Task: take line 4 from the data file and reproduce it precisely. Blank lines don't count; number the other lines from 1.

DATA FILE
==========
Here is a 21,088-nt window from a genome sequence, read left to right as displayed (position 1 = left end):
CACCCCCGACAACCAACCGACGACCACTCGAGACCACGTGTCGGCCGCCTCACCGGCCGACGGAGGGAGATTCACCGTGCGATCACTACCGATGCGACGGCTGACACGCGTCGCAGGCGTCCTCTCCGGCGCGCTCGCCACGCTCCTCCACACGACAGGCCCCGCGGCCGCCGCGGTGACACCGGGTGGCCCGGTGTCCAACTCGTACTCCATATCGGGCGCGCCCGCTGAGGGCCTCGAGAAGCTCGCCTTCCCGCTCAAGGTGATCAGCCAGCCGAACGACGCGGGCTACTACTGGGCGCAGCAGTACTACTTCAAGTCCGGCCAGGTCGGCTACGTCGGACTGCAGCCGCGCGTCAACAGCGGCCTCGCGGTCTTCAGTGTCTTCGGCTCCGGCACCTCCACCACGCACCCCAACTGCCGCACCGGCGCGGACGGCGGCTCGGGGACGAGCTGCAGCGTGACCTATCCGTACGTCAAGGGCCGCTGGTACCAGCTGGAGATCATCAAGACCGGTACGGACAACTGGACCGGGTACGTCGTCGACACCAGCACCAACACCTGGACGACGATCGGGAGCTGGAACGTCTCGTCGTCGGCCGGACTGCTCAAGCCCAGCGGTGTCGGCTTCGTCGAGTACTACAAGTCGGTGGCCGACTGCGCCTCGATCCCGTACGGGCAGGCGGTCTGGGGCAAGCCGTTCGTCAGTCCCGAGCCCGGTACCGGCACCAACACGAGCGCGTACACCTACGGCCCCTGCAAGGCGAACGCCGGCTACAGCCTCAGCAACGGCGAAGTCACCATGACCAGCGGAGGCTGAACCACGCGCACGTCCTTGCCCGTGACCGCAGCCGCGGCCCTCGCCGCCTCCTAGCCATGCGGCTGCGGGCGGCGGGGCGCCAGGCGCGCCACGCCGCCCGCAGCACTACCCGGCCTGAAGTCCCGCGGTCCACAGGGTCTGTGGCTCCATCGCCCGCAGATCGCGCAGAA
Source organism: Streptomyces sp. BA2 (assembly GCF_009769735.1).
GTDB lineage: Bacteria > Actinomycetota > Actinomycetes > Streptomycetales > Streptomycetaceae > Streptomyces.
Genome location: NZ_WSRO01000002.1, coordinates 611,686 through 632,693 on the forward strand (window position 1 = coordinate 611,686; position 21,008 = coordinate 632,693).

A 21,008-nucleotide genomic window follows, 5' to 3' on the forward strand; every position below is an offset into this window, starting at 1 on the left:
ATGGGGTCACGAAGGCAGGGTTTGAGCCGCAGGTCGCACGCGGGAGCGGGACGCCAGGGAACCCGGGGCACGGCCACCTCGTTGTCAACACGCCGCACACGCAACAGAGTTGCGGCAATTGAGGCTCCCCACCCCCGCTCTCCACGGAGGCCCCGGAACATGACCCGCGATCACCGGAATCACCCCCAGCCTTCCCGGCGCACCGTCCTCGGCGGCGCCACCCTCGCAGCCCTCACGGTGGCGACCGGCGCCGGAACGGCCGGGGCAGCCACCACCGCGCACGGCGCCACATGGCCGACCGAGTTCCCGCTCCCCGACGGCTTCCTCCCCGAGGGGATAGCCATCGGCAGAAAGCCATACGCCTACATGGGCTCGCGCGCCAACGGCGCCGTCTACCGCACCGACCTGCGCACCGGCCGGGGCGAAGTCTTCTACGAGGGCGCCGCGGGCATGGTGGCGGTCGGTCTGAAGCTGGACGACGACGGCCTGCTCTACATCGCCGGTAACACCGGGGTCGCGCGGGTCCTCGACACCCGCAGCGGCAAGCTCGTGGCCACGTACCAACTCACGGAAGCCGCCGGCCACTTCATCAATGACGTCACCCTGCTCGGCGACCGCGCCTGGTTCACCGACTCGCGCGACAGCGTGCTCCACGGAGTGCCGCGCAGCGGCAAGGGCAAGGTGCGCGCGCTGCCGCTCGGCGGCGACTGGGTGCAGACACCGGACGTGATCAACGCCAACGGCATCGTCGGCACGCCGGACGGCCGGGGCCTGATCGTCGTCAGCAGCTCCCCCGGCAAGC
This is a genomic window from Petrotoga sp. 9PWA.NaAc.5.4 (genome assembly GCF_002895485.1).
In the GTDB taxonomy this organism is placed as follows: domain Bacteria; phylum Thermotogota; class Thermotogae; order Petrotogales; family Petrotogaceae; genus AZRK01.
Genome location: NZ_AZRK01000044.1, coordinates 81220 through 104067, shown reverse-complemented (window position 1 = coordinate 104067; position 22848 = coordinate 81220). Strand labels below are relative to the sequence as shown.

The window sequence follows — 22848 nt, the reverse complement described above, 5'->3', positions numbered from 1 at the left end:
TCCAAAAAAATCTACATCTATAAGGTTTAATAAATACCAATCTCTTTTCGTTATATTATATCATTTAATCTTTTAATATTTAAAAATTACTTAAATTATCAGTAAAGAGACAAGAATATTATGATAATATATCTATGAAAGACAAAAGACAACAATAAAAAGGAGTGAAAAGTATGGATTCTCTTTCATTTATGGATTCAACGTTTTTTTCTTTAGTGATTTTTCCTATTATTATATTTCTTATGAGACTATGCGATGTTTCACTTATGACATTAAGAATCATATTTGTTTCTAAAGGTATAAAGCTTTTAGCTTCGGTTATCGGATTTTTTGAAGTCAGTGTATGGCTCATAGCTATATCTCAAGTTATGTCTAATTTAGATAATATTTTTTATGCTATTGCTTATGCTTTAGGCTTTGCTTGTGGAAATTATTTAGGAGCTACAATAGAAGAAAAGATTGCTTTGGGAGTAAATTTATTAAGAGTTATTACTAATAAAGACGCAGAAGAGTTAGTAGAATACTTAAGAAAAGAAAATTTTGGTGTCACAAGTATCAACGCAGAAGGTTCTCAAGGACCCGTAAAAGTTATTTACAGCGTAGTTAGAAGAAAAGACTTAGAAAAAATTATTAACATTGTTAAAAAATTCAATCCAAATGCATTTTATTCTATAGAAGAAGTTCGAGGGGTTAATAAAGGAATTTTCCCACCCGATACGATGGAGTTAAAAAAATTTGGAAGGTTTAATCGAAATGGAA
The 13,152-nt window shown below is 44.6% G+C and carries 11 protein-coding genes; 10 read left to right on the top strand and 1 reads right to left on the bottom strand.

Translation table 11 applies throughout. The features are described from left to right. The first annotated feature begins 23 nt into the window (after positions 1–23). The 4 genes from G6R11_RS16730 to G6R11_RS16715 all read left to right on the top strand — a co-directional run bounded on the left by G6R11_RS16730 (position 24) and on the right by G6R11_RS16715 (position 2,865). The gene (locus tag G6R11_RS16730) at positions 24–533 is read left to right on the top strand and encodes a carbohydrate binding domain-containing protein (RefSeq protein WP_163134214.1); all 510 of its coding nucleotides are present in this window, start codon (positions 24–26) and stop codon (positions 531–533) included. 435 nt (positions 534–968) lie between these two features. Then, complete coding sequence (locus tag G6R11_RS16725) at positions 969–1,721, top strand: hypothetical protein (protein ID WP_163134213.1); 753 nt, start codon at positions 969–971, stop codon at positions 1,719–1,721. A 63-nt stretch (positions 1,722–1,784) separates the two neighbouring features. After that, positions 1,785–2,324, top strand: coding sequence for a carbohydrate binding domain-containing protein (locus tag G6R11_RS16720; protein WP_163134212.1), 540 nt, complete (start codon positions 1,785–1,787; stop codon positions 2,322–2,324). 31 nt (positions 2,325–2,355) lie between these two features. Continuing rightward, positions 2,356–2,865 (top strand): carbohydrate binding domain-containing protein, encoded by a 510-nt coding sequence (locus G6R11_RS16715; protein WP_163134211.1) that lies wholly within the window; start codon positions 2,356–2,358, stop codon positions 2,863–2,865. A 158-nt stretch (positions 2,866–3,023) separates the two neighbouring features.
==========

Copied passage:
GTDB lineage: Bacteria > Actinomycetota > Actinomycetes > Streptomycetales > Streptomycetaceae > Streptomyces.